Dimitri Krainc - Feinberg School of Medicine, USA

Dimitri Krainc - Feinberg School of Medicine, USA

Location: 
Online
Start Time: 
Fri, 07/05/2021 - 9:30am
End Time: 
Fri, 07/05/2021 - 10:30am

WEHI Parkinson’s Disease Special Seminar hosted by Associate Professor Grant Dewson

 

Dimitri Krainc, MD, PhD

Aaron Montgomery Ward Professor, Chairman - Department of Neurology, Director - Center for Neurogenetics, Northwestern University, Feinberg School of Medicine, USA


 

The Interplay of Mitochondrial and Lysosomal Dysfunction in Parkinson's Disease

 

Join via ZOOM

Webinar ID: 863 5312 7158

Passcode: 853287

Including Q&A session





Dimitri Krainc, MD, PhD currently serves as the Aaron Montgomery Ward Professor and Chairman of the Department of Neurology and Director of the Center for Neurogenetics at Northwestern University, Feinberg School of Medicine in Chicago.   Previously, Dr. Krainc spent more than 20 years at Harvard Medical School where he completed his research training (PhD and postdoc) followed by a neurology residency and fellowship in movement disorders at Massachusetts General Hospital. He then served on the neurology faculty at MGH and Harvard Medical School until 2013 when he relocated to Chicago. The overarching goal of his laboratory has been to define molecular pathways in the pathogenesis of neurodegeneration and identify specific therapeutic targets. His work provided the mechanistic link between Parkinson’s disease and Gaucher’s disease caused by mutations in the glucocerebrosidase gene and first demonstrated decreased glucocerebrosidase activity in idiopathic PD (Cell, 2011). His work in iPS-derived neurons PD identified a pathological cascade of mitochondrial and lysosomal dysfunction in genetic and sporadic forms of PD that was mediated by dopamine oxidation in human, but not mouse dopaminergic neurons (Science, 2017). These findings highlighted the importance of studying PD mechanisms in patient-derived neurons and at least in part explained why animal models of genetic forms of PD do not recapitulate human disease. Based on detailed mechanistic understanding in PD patient neurons, his lab has developed targeted therapeutic approaches that partially ameliorate pathogenic phenotypes (Science Translational Medicine, 2019)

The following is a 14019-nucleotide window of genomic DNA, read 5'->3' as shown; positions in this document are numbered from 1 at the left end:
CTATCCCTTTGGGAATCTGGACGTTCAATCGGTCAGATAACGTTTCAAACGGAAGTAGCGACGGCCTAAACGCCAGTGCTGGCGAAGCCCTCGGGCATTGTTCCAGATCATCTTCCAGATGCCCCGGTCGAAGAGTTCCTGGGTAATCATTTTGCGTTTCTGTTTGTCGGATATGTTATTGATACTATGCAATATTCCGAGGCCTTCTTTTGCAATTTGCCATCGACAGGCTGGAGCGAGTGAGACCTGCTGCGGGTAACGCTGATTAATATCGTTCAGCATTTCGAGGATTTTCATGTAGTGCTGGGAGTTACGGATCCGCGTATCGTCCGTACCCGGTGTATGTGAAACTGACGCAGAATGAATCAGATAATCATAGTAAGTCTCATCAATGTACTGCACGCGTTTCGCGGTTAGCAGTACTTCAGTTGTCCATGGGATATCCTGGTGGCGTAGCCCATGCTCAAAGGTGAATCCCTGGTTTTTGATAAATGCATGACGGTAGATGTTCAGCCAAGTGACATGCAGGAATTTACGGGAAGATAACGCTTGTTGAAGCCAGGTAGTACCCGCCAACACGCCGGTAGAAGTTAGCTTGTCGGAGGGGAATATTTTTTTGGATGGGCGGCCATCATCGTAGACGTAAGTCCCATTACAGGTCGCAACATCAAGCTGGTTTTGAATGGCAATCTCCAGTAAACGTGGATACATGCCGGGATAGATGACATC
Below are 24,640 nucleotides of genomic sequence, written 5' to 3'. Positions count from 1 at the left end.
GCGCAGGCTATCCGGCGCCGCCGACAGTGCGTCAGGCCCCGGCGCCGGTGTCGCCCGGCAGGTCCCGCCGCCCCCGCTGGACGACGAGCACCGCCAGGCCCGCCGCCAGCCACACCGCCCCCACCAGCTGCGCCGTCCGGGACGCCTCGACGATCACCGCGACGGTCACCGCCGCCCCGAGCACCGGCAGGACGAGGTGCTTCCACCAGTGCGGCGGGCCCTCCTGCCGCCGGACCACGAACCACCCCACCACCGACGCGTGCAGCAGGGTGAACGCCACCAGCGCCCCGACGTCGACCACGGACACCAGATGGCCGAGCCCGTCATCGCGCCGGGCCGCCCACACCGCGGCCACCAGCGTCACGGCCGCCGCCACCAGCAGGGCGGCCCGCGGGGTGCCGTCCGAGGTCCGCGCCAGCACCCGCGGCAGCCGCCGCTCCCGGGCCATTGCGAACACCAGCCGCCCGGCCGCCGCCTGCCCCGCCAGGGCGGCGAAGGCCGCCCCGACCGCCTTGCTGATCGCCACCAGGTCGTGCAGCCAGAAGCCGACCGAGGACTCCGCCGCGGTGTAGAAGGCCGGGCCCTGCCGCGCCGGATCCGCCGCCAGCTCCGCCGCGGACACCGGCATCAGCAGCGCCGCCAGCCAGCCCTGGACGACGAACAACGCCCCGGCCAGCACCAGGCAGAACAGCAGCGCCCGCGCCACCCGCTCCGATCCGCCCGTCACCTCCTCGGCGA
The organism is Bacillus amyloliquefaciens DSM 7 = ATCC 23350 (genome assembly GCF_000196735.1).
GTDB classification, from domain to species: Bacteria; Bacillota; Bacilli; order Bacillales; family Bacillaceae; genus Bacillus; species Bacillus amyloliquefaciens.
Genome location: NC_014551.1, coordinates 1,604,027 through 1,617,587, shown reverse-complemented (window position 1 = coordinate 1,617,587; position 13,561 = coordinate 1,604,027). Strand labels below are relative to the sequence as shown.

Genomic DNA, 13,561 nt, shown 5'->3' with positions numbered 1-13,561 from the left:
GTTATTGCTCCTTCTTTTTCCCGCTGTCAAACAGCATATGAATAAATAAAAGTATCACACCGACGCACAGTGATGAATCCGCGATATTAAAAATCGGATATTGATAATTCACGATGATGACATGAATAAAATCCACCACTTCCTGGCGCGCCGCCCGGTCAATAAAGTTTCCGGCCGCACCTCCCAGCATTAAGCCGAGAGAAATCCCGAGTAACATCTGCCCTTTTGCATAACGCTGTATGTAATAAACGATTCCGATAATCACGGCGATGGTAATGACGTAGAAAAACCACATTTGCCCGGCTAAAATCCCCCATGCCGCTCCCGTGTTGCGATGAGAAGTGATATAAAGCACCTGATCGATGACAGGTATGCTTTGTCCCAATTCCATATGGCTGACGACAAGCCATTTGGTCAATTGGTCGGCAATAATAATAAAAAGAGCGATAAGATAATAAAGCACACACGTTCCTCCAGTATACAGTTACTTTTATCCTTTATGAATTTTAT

His group has also identified the formation of direct mitochondria-lysosome membrane contacts that mark sites for lysosomal regulation of mitochondrial networks, and vice versa, providing a new angle to studies these organelles in neurodegenerative diseases including PD (Wong et al, Nature, 2018).

 

All welcome!

 

Full ZOOM link: https://us02web.zoom.us/j/86353127158?pwd=UzIxVGIwVVlkSDdCNFEvaXd2eC80UT09